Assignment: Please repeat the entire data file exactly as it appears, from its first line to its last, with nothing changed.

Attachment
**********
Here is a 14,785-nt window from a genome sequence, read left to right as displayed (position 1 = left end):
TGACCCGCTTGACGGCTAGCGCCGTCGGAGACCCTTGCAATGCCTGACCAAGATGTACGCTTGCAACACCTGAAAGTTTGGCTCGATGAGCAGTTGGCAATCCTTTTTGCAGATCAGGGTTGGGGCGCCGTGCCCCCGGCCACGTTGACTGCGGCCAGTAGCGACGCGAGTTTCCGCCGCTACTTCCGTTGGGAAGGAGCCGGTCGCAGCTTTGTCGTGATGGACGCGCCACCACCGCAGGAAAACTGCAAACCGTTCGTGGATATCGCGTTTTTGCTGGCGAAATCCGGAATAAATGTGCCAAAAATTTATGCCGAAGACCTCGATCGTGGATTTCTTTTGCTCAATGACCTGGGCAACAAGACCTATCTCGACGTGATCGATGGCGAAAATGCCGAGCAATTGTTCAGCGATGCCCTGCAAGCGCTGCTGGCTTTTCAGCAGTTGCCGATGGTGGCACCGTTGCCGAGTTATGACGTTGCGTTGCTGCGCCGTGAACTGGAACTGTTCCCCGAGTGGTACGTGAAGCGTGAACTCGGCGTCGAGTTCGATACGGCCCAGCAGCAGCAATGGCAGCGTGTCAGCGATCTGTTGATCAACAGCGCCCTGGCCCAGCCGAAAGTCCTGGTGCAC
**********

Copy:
Here is a 14,785-nt window from a genome sequence, read left to right as displayed (position 1 = left end):
TGACCCGCTTGACGGCTAGCGCCGTCGGAGACCCTTGCAATGCCTGACCAAGATGTACGCTTGCAACACCTGAAAGTTTGGCTCGATGAGCAGTTGGCAATCCTTTTTGCAGATCAGGGTTGGGGCGCCGTGCCCCCGGCCACGTTGACTGCGGCCAGTAGCGACGCGAGTTTCCGCCGCTACTTCCGTTGGGAAGGAGCCGGTCGCAGCTTTGTCGTGATGGACGCGCCACCACCGCAGGAAAACTGCAAACCGTTCGTGGATATCGCGTTTTTGCTGGCGAAATCCGGAATAAATGTGCCAAAAATTTATGCCGAAGACCTCGATCGTGGATTTCTTTTGCTCAATGACCTGGGCAACAAGACCTATCTCGACGTGATCGATGGCGAAAATGCCGAGCAATTGTTCAGCGATGCCCTGCAAGCGCTGCTGGCTTTTCAGCAGTTGCCGATGGTGGCACCGTTGCCGAGTTATGACGTTGCGTTGCTGCGCCGTGAACTGGAACTGTTCCCCGAGTGGTACGTGAAGCGTGAACTCGGCGTCGAGTTCGATACGGCCCAGCAGCAGCAATGGCAGCGTGTCAGCGATCTGTTGATCAACAGCGCCCTGGCCCAGCCGAAAGTCCTGGTGCAC